Empower girls like Priti in slums in Pune, India

by Karuna Trust
Rubina is second from right.
Rubina is second from right.

Name:                     Rubina Chand Patel

Age:                        17 years

Education:              12th STD

Address:                  Phule Nagar, Vishrantwadi.

 Rubina says: “Aap bahot acche ho! Aap ne to hamari zindagi badal dee!!”

(You are all very kind! You have changed our lives!)

"My family has seven members. Father is wage labourer and mother is a house wife. My elder sister is married and my brother is working at 'diamond pool'. My younger brother and sister are in school.

I am in 12th STD in an Urdu school called Anjuman Islam.

One day I came to know about the life skill classes. In our community girls from our religion are not usually allowed out of the house. Fortunately, the life skills class teachers came to my house and my friend’s and persuaded our parents to send us to the classes. We wear our Muslim 'Burkha', and come to class. I don't like to wear it, as it covers our whole body and face.

We started to go to life skills classes which were conducted in a common community space in our neighbourhood.

We very much enjoyed the life skills classes. We received valuable knowledge and information from teachers at the class.  We learnt about the police station and bank; what and where they are. We learnt about the menstrual cycle. We also learnt what child abuse is. All of these things are really important for us to know, but we didn't know anything about these things before. Our parents are also pleased that we have learnt about these things from the classes."

Beneficiary from Stitching Course

Name:                  Rau Ankush Pawar

Age:                      25 years

Education:            5th STD

Address:               Phulenagar, Vishrantwadi, Pune.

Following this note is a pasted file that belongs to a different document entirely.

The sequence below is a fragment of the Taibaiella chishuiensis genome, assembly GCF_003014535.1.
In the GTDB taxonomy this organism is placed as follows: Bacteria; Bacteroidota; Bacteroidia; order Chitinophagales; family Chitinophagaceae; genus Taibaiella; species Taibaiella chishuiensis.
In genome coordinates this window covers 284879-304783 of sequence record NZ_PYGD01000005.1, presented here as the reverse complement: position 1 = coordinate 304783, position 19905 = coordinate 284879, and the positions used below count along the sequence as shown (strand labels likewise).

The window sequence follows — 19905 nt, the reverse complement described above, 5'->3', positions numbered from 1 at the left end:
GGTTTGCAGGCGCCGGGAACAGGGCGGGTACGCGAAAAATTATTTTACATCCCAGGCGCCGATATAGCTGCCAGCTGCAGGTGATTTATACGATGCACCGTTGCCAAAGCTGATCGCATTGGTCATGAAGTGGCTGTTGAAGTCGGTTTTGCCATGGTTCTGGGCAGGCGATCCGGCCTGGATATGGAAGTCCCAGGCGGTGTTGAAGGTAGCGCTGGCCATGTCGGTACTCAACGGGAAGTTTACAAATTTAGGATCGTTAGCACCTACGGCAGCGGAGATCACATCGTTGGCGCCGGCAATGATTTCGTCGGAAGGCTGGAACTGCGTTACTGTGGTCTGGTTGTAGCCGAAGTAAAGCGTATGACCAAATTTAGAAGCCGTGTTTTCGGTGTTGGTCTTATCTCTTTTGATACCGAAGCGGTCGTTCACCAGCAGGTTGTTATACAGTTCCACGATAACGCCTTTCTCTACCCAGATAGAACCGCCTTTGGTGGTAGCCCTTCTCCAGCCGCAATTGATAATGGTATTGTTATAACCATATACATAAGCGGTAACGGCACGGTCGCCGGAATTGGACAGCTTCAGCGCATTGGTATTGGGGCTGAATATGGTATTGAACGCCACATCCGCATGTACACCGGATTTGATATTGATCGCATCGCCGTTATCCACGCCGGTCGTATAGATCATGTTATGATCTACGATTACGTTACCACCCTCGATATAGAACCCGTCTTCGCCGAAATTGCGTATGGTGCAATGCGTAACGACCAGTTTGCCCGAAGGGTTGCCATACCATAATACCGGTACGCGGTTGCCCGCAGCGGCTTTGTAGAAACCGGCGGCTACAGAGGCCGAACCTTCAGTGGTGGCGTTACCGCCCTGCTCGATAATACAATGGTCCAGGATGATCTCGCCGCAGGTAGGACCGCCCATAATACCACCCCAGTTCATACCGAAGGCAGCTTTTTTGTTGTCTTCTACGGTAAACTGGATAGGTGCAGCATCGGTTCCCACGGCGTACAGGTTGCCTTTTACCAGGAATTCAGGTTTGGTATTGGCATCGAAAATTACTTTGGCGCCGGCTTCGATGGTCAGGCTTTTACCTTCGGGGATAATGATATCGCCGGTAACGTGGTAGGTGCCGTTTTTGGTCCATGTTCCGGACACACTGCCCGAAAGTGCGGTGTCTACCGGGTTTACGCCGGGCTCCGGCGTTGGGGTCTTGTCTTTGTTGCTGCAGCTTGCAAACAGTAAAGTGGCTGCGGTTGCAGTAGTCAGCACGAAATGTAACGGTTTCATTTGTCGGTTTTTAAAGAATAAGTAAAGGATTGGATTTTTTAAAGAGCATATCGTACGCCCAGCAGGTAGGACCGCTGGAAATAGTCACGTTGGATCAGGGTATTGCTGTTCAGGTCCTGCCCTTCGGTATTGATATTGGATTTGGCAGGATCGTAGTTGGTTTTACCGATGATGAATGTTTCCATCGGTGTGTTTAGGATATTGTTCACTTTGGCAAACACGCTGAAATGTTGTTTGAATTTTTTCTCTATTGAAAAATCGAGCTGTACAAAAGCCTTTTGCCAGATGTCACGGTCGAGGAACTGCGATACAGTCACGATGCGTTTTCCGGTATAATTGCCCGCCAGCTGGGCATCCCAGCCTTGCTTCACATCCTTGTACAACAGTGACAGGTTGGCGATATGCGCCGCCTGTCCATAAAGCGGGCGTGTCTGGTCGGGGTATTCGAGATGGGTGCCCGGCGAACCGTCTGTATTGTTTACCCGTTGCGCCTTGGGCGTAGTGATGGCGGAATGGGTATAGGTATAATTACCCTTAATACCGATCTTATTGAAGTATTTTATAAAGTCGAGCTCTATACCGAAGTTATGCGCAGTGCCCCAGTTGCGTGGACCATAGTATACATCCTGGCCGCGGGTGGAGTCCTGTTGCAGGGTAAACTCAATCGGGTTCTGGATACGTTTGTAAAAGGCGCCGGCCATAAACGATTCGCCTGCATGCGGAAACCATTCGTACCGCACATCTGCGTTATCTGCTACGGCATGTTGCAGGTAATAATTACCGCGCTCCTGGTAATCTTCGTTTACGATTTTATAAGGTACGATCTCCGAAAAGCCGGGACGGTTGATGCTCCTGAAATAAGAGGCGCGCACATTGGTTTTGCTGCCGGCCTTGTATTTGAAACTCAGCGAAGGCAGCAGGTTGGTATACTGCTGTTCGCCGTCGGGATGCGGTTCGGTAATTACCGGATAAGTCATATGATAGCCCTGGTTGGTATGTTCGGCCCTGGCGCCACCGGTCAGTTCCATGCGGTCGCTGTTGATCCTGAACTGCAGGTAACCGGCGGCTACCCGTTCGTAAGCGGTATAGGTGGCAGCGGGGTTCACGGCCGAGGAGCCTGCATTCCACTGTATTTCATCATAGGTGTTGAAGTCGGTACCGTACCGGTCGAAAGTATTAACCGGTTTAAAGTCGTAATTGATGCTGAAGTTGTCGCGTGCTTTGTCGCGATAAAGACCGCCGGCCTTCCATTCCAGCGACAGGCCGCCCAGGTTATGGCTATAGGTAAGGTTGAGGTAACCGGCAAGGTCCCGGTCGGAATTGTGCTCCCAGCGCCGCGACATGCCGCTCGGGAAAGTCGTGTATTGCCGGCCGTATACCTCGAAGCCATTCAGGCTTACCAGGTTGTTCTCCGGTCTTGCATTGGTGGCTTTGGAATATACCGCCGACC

Aru Says:              The class is one of the strengthening opportunities for me.


"We are 4 members in our family. My husband is a driver. I have 2 small children. My education is not much. I left my school when I was in 5th STD because I have to look after my younger sisters. In the age of 17 my parents arrange my marriage. After my marriage I used to sit at home and started loosing my confidence to do something or learn some new skills because of having very less education. One day I heard about stitching class in our community. It seems to get a ray of hope for me. I prepare my mind and decided to go to class to take more information about it."

 Thoughts and Feelings:

"One day I went to the place in my community where the foundation conducts stitching classes. When I went there I told the foundation’s staff about my education. And I got very positive answer which gave me the opportunity to change my future.

The staff of the foundation builds my confidence and told me to join the class though my education was up to 5th STD only. Teacher at the class was very co-operative and patient. They trained illiterate women also.     

Slowly I learn to stitch the blouse and overjoyed. Now I can stitch superior. I am also getting orders of blouse from outside.

I am proud to learn this skill and earn money. My husband is very happy as I am capable now financially.

I also want to learn and stitch Panjabi suits in future."

Dear donors,

My name is Keval Shah, and I thought I'd briefly take this opportunity to introduce myself. I am taking over as GlobalGiving Project Leader from Jilna, who has had this responsibility until now.